Tabloid Nation

This week on “Boston Legal,” a sleazy legal show, Alan Shore, the star attorney, went on a ten-minute rant about the lack of standards for tabloid TV.  He made some pointed remarks about how we parade mentally unstable people before the cameras so more mentally unstable people can feed off them and the networks can increase profits.  While some people consider this a spoof, I do think the writers use the platform of a sleazy show to get audiences to think about serious issues, usually through Alan’s impassioned speeches.  It’s why I sometimes tune in (though I’m tired of Denny Crane’s one-note sex addiction).  Alan once went on a rant about the caretakers in New orleans who apparently assisted the deaths of patients rather than leave them behind, which was really quite philosophically impressive.  But I liked his rant on tabloid culture because he’s correct that we’ve become a culture driven by profit and “embedded lies,” and that the lowest common moral denominator usually rules, because that’s what audiences tune in to see.  The film, “Untraceable,” poor as it was in many ways, had a similar thing to say, in terms of group greed for seeing the worst images and the worst aspects of another human being.  We think it’s fun.  I’d go so far as to say we’ve become a culture of mean, making a spectacle of winners and losers.   It’s not as if the winners are anything special or the losers are worthless, but we’ve arrived at the point where we’ve endowed them with that aura.  One of my associates, a forensic psychologist, likened our culture to a school playground where the bullies rule and there’s no teacher to step in and say, “That’s enough.”
 
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2 Responses to “Tabloid Nation”

  1. frankenduf Says:

    the republicans often bring up the need for standards to be enforced on hollywood, presumably through the FCC- the democrats are often silent because they’re in bed with the industry (ok, pun intended)- that would leave the court of public opinion to help mold what is acceptable over the airwaves (so you get activists helping to oust Imus off the air)- of course the profit motive is behind the low denominator content, which is why public TV has high standards, and the networks are whores (ok, this is a Cranesque analysis)- so I only disagree with your apparent pessimism that the public likes the drivel- I say, build another Seinfeld, and the people (ratings, $, etc) will come- the fact that people, myself included, will always stop to watch a fire doesn’t mean we find it “fun”- it’s just a titillating distraction away from the act of quality creation that we also are inexorably apt to admire in a more fulfilling way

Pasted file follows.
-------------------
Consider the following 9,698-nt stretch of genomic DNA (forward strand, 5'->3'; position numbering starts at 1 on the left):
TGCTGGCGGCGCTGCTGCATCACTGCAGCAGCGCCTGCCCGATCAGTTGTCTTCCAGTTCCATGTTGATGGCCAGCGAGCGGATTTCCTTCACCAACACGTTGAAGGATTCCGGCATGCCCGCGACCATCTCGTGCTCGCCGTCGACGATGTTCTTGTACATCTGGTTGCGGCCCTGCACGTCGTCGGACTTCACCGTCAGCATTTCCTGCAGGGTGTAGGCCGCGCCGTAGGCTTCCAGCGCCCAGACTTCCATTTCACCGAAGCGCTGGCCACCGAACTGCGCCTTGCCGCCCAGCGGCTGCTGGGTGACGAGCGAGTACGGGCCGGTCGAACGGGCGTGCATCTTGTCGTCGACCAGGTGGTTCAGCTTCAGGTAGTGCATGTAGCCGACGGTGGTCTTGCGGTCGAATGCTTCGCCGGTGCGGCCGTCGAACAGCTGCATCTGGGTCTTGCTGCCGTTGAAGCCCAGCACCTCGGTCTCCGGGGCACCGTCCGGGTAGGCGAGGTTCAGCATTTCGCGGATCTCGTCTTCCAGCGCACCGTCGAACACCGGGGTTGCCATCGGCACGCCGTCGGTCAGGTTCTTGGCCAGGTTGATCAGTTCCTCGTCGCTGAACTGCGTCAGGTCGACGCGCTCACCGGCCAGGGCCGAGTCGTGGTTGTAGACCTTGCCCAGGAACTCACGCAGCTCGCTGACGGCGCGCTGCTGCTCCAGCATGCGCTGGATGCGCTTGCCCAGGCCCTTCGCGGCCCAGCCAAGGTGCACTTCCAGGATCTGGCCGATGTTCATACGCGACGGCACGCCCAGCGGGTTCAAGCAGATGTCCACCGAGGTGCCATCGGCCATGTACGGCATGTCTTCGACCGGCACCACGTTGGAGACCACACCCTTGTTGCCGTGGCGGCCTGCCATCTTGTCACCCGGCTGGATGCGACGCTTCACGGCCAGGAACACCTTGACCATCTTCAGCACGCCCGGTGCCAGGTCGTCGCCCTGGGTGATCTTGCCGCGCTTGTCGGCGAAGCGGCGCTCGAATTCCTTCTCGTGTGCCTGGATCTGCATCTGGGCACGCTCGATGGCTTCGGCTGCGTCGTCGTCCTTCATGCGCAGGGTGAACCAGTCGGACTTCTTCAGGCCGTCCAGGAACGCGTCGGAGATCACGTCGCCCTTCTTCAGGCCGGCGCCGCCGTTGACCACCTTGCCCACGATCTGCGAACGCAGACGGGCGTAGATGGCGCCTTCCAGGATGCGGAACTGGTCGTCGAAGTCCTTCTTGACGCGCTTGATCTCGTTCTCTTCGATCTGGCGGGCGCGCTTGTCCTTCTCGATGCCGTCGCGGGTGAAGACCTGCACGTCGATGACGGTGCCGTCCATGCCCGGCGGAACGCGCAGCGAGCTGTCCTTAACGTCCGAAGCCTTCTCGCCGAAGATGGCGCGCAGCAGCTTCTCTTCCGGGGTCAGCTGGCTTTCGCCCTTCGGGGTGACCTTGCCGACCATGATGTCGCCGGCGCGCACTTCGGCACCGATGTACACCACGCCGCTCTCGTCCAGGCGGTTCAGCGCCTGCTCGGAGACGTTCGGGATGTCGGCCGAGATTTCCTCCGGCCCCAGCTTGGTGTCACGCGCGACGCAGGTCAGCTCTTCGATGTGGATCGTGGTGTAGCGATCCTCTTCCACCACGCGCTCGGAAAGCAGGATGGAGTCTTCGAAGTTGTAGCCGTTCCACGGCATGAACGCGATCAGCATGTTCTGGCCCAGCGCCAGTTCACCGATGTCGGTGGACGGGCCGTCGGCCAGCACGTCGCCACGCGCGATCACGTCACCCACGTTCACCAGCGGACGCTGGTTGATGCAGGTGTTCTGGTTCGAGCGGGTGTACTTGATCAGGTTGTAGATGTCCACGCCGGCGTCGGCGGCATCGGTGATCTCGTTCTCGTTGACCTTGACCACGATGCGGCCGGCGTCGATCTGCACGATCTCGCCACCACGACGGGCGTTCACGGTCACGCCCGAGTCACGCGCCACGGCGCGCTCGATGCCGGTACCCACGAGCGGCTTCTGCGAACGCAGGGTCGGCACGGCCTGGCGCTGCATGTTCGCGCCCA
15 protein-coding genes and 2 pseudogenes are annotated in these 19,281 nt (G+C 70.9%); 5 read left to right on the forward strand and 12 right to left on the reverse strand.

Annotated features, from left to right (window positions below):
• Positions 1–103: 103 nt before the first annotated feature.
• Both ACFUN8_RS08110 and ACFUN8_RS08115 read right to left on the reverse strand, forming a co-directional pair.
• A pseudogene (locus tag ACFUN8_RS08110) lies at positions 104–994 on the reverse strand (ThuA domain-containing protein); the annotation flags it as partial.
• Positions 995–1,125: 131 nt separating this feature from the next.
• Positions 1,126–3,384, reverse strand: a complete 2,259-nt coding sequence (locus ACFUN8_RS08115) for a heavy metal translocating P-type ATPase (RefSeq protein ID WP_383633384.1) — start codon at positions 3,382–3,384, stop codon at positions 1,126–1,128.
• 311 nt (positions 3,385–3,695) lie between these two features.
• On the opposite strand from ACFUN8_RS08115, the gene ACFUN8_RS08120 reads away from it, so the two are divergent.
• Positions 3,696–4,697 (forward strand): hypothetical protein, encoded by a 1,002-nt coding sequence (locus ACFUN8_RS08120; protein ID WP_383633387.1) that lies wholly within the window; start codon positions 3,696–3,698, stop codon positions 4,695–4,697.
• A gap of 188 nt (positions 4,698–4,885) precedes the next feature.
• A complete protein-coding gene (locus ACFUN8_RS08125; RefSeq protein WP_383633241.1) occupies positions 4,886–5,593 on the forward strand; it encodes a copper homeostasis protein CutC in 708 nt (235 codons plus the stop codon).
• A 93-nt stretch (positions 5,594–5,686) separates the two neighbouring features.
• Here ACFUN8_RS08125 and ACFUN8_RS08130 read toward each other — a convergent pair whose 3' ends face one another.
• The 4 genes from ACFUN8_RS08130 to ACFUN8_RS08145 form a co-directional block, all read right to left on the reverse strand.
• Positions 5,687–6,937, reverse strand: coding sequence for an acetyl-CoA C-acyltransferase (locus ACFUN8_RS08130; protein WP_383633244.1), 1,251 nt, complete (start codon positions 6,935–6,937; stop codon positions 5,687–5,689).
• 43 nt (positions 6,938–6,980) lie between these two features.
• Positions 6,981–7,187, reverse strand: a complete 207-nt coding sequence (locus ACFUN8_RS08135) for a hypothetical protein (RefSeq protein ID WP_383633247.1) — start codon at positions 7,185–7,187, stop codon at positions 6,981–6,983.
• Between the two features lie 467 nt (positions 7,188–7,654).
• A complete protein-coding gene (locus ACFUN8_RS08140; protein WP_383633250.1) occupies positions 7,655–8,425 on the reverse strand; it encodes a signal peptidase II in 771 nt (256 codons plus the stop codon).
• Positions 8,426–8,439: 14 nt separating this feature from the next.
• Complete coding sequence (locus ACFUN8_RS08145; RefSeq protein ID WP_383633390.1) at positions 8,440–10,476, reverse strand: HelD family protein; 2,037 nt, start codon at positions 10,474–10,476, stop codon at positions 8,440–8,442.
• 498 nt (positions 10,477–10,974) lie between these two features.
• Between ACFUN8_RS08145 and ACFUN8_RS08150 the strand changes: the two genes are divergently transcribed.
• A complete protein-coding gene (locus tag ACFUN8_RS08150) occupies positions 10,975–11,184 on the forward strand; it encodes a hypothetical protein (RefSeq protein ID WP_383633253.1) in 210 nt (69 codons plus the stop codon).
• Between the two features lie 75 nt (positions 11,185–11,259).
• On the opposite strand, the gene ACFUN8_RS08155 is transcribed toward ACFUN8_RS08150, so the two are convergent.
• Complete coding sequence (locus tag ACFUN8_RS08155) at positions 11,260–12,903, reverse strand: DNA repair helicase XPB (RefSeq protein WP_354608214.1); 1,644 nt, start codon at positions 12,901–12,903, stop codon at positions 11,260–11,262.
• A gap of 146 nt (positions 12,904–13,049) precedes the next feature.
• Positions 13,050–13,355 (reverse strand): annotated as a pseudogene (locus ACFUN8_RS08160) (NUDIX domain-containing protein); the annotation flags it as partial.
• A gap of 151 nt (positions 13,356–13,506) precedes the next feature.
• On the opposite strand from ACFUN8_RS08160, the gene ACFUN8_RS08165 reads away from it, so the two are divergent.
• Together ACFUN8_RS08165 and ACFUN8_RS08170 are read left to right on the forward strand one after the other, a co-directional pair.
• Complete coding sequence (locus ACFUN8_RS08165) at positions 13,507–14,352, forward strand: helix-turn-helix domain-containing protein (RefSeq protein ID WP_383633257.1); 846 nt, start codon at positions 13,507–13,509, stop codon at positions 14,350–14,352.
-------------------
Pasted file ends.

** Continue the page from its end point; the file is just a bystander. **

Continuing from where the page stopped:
2. indianni Says:

    It’s not just Hollywood, it’s a pervasive cultural momentum. I do think a lot of people like the drivel – I certainly hear that from my students – but there’s also an audience like yourself that is getting neglected, as if it doesn’t exist. It does, but research has shown that such viewership is more discriminating and perhaps spends less in the marketplace on junk. So, there’s that. We’ll get TV shows like Seinfeld and The West Wing, but not very often.

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